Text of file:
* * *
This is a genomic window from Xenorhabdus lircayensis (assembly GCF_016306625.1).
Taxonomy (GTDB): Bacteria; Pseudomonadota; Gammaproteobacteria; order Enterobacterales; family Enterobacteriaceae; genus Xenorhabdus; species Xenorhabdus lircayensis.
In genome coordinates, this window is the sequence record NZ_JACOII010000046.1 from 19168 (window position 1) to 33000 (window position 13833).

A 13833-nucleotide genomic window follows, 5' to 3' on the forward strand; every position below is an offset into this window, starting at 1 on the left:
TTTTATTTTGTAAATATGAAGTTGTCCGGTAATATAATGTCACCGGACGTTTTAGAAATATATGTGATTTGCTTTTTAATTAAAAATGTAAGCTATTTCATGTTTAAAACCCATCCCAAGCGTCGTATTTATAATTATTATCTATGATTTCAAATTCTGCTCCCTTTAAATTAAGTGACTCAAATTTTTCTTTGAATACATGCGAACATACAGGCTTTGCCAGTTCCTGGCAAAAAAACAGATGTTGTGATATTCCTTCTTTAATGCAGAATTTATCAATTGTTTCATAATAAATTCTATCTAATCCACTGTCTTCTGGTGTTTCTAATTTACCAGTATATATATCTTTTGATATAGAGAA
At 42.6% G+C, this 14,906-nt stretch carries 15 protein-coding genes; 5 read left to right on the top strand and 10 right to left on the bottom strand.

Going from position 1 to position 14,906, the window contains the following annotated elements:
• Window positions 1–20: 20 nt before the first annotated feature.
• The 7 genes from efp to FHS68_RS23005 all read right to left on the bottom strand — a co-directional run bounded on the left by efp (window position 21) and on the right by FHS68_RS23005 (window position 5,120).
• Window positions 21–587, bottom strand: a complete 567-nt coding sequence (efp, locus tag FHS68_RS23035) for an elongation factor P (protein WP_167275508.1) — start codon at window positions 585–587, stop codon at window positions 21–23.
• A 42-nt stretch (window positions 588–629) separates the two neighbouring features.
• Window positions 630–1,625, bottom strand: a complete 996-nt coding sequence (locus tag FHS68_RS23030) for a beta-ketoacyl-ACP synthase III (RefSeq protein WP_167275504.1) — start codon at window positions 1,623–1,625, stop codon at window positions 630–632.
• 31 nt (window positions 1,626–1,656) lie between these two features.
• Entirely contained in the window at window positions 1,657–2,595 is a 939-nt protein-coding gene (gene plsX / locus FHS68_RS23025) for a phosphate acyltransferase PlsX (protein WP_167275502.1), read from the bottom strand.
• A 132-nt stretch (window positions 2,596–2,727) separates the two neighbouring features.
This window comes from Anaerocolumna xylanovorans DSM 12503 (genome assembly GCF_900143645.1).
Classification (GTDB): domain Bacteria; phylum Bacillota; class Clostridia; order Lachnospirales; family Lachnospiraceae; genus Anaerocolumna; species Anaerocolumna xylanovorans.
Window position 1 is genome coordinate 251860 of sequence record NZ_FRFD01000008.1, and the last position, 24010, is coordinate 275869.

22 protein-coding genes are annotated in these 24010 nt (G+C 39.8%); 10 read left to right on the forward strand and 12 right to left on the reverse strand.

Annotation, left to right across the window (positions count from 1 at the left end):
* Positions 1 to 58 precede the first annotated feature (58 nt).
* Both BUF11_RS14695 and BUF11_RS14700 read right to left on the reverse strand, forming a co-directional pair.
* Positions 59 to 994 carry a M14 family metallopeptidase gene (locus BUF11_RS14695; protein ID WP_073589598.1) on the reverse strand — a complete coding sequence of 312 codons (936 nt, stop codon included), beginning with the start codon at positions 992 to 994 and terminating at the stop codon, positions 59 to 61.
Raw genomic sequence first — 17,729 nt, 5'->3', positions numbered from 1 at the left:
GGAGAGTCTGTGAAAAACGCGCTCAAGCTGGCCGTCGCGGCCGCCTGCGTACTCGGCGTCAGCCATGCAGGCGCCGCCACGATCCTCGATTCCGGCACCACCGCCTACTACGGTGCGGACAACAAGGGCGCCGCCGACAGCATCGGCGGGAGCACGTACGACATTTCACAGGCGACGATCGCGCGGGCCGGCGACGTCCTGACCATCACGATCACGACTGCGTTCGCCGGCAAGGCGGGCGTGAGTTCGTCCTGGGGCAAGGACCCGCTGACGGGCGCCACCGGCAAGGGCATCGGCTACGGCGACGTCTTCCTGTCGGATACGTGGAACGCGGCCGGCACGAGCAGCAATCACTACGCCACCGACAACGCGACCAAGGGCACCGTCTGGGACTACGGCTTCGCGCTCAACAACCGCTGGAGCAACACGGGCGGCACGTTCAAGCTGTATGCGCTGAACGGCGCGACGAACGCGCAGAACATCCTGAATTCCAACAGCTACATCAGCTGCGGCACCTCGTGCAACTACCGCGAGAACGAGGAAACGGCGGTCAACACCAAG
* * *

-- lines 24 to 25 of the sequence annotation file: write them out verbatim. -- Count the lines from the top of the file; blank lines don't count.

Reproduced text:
Raw genomic sequence first — 17,729 nt, 5'->3', positions numbered from 1 at the left:
GGAGAGTCTGTGAAAAACGCGCTCAAGCTGGCCGTCGCGGCCGCCTGCGTACTCGGCGTCAGCCATGCAGGCGCCGCCACGATCCTCGATTCCGGCACCACCGCCTACTACGGTGCGGACAACAAGGGCGCCGCCGACAGCATCGGCGGGAGCACGTACGACATTTCACAGGCGACGATCGCGCGGGCCGGCGACGTCCTGACCATCACGATCACGACTGCGTTCGCCGGCAAGGCGGGCGTGAGTTCGTCCTGGGGCAAGGACCCGCTGACGGGCGCCACCGGCAAGGGCATCGGCTACGGCGACGTCTTCCTGTCGGATACGTGGAACGCGGCCGGCACGAGCAGCAATCACTACGCCACCGACAACGCGACCAAGGGCACCGTCTGGGACTACGGCTTCGCGCTCAACAACCGCTGGAGCAACACGGGCGGCACGTTCAAGCTGTATGCGCTGAACGGCGCGACGAACGCGCAGAACATCCTGAATTCCAACAGCTACATCAGCTGCGGCACCTCGTGCAACTACCGCGAGAACGAGGAAACGGCGGTCAACACCAAG